There’s a list of all star musician cameos who contributed to the album and a couple of cover songs. How did you get the idea for that?

The only real person we got was Billy Gould from Faith No More. It was my idea to bring Billy in. We’ve been friends for like 8 years now. We had a side project for a few years and we have a record label too. I keep in touch with him all the time. When Christian \[Olde Wolbers - guitarist] said he wanted to bring, in his words a real bass player in, and I was like uh, ok, a real bass player huh? I mean that just sounded funny, it’s like me saying I want to bring a real drummer in. But he didn’t mean it like that, he meant someone that would maybe flow a little bit differently around songs and that are maybe a little bit more open.  So Christian wanted Billy to play on Supernova and this other song maybe if there was enough time called Echoes Of My Scream.

So I called Billy up and I told him Hey, I’m gonna send you some of these mp3s and I want you to check these songs out, but they’re really, really rough. So he was like Yeah send me the tracks. So we did, and a couple of days later he already put bass tracks onto Pro-Tools and sent it back and we were like Yeah this sounds great. So, he flew in and he did rehearsals with us for like 2 or 3 days and then he came back to the studio to nail the tracks out. Then Phil Demmel (guitarist) from Machine Head came in to kind of tutor Christian a little bit on the solos and stuff because Christian was like I gotta play a solo on this record. He did a couple of them and then that was it.

Why did you choose to cover Killing Joke’s Millennium and Godflesh’s Anthem?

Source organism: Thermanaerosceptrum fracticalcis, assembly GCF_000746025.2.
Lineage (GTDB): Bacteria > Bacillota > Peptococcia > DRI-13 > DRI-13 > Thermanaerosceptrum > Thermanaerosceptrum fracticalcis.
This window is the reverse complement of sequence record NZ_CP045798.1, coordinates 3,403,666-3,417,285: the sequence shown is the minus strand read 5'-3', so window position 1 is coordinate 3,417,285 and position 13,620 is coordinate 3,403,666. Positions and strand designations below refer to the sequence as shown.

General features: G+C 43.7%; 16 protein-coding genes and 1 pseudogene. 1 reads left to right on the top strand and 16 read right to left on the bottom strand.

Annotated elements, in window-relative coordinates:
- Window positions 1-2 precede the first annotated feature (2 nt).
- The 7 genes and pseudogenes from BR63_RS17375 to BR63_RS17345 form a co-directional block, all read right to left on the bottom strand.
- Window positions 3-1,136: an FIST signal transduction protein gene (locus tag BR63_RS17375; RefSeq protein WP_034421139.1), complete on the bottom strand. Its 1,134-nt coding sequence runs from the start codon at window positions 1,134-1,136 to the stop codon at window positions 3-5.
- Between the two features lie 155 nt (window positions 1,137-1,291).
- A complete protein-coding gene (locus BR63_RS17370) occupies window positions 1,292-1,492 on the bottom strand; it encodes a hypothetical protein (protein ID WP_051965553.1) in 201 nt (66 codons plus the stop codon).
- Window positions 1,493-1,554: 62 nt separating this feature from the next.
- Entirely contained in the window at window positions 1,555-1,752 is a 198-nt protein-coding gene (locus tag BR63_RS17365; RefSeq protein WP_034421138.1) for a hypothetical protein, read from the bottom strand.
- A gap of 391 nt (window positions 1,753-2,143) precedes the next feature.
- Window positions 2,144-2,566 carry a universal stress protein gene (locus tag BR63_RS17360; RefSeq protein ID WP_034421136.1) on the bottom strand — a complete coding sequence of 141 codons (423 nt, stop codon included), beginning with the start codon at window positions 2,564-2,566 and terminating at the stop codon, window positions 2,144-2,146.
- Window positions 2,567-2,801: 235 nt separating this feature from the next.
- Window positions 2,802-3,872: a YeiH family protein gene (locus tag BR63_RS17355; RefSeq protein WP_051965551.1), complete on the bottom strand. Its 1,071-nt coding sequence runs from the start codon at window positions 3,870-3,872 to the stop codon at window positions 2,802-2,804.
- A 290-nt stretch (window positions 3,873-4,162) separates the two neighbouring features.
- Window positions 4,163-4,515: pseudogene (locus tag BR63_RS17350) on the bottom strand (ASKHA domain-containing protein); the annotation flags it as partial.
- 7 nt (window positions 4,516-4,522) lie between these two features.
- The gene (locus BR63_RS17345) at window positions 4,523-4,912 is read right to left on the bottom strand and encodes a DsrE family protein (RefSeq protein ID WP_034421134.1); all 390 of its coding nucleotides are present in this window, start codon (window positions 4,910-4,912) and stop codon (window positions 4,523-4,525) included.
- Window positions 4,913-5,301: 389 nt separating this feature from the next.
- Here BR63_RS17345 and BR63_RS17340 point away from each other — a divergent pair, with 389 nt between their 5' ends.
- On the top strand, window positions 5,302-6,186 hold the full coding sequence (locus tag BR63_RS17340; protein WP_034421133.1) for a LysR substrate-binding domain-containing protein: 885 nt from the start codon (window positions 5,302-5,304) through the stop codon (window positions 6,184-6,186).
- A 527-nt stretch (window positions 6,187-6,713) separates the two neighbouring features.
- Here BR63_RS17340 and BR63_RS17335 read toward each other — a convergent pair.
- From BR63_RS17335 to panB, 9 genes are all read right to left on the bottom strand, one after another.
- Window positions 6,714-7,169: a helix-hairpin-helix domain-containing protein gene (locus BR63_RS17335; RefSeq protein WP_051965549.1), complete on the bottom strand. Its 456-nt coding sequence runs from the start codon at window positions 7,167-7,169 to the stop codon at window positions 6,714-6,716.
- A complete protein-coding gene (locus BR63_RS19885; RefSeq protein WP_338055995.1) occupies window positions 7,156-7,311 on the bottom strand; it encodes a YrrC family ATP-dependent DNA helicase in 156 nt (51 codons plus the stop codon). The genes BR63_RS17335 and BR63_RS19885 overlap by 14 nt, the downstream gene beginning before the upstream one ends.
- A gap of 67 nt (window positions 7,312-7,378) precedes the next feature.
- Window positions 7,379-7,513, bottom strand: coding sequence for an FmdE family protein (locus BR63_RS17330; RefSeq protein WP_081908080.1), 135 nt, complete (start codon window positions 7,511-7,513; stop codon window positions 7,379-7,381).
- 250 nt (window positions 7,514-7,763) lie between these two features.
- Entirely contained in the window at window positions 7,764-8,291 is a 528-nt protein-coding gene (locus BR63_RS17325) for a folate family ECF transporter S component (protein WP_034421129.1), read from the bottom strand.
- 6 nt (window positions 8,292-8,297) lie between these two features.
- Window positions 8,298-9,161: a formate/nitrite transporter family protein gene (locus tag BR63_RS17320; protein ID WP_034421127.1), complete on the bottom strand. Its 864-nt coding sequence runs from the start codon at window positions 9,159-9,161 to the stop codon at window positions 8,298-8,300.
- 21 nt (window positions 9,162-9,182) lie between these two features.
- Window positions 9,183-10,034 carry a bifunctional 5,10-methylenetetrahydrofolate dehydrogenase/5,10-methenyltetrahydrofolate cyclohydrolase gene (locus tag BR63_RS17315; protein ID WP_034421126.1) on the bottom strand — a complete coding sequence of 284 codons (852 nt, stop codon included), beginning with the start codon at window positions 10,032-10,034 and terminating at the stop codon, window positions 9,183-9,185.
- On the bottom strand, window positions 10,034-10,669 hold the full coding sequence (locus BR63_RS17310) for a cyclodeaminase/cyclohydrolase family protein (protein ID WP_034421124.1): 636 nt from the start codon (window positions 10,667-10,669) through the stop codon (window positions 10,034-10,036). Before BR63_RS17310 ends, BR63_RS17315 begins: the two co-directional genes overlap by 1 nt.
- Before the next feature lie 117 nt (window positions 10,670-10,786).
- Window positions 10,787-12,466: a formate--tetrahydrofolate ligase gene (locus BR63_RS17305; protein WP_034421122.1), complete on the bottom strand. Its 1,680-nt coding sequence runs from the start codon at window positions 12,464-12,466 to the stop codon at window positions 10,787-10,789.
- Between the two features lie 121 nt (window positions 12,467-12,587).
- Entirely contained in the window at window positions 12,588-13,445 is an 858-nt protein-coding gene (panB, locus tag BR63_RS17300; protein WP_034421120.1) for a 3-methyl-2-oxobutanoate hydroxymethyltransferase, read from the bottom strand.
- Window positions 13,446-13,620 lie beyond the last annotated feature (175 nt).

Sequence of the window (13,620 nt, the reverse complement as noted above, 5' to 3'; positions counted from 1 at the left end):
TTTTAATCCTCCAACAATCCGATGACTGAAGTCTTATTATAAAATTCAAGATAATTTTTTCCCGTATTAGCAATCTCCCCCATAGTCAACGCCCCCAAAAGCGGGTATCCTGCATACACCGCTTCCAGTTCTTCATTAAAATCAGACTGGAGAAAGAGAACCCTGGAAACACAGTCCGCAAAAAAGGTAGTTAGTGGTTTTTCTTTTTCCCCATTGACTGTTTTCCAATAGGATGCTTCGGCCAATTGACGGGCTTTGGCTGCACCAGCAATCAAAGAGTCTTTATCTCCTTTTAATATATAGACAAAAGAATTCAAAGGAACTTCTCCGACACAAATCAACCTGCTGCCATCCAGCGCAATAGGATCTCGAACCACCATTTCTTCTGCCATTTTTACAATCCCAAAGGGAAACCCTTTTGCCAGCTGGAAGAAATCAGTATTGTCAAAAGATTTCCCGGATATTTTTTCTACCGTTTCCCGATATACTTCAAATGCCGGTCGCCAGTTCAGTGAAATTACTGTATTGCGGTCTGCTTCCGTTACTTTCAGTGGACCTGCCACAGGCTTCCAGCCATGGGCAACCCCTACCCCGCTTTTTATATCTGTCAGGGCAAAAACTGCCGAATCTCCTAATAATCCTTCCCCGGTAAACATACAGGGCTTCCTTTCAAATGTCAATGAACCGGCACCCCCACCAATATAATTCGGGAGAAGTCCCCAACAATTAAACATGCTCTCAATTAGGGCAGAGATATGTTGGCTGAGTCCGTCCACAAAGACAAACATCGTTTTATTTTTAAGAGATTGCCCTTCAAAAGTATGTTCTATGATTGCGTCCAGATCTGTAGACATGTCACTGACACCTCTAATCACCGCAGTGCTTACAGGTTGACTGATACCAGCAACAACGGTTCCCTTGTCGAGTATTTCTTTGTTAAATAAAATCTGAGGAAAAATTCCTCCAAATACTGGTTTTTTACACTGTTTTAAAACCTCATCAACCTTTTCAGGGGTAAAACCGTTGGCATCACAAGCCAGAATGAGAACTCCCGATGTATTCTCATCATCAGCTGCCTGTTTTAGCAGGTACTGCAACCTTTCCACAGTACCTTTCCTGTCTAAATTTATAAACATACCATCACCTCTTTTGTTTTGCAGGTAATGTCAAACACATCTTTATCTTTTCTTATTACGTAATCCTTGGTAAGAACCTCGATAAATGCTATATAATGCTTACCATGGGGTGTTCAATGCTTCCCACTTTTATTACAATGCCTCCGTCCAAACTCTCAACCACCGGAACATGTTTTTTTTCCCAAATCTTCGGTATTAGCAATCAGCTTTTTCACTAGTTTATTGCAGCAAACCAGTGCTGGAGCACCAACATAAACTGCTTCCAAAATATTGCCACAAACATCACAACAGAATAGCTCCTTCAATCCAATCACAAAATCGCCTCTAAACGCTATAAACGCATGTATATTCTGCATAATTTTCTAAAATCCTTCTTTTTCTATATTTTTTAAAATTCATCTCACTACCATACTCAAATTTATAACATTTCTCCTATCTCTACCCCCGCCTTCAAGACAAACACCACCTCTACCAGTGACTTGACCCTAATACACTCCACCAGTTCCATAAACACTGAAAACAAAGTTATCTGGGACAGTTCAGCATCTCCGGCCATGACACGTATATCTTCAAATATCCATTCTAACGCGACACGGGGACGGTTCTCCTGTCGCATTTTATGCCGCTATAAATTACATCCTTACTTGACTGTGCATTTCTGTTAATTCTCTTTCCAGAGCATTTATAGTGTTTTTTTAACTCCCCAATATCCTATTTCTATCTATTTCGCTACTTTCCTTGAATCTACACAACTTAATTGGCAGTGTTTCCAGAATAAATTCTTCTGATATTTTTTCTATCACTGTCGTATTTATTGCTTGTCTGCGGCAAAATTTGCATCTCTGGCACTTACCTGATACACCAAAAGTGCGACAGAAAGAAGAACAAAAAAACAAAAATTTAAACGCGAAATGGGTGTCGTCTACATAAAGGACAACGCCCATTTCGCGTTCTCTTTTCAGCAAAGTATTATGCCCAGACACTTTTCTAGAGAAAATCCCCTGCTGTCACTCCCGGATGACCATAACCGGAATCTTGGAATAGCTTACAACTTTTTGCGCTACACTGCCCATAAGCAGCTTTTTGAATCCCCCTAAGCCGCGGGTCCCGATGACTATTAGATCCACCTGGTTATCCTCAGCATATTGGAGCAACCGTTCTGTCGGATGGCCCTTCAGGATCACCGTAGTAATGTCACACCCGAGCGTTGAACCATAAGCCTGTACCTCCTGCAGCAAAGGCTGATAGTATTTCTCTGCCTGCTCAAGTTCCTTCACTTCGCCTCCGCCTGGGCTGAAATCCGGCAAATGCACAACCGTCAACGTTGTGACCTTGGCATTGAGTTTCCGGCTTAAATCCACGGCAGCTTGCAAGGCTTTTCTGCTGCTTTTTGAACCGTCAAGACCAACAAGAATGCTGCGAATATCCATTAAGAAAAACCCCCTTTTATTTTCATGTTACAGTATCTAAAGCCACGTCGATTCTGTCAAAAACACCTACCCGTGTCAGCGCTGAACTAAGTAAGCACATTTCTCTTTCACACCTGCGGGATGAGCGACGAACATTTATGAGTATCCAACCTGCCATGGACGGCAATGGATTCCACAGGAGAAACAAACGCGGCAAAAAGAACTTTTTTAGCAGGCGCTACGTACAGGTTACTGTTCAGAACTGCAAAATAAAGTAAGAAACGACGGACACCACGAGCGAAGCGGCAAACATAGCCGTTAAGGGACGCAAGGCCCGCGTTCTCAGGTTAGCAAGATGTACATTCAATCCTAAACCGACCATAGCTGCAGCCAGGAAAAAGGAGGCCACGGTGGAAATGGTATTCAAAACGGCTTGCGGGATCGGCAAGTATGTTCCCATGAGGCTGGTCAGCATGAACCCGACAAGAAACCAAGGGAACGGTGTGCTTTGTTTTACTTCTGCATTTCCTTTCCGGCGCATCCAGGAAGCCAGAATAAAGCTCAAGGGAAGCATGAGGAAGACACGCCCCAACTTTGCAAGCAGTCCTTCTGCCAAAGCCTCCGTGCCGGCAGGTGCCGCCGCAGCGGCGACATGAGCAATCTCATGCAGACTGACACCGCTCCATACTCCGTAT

The Godflesh cover was a song that Burton wanted to do and the Killing Joke cover was a song that Christian had wanted to do for a long time. It was kind of like a last minute addition. We had been doing preproduction for like 3 or 4 months and during the last week we added the Killing Joke and Godflesh songs. We learned them really quick, Christian played it over and over cause he was like Play it again, I gotta learn that part so we just banged it out in a couple of days.

The artwork on this album is very similar to Archetype. Who does your artwork?

Yeah, it is. Burton usually works on the album covers with whoever the artist is at the time and at that time it was this guy Ben Templesmith. One of the designs that he had done was the wolf with the teeth that kind of looks like the Fear Factory logo. Well, that was one of the original designs for Archetype but we ended up going with this other guy that Christian found in Europe and he came up with what we know as the album cover as today. But Burton really liked the wolf piece and we kind of used it here and there, like on shirts. But when we started thinking about what we were gonna use for the new record, he was like I wanna use that artwork, and we were like Well, we already kind of used it and he said I wanna make it different, I wanna make it like silver and blue and more metallic looking like rusty metallic and I was like Alright, it sounds like a good idea, so we did it.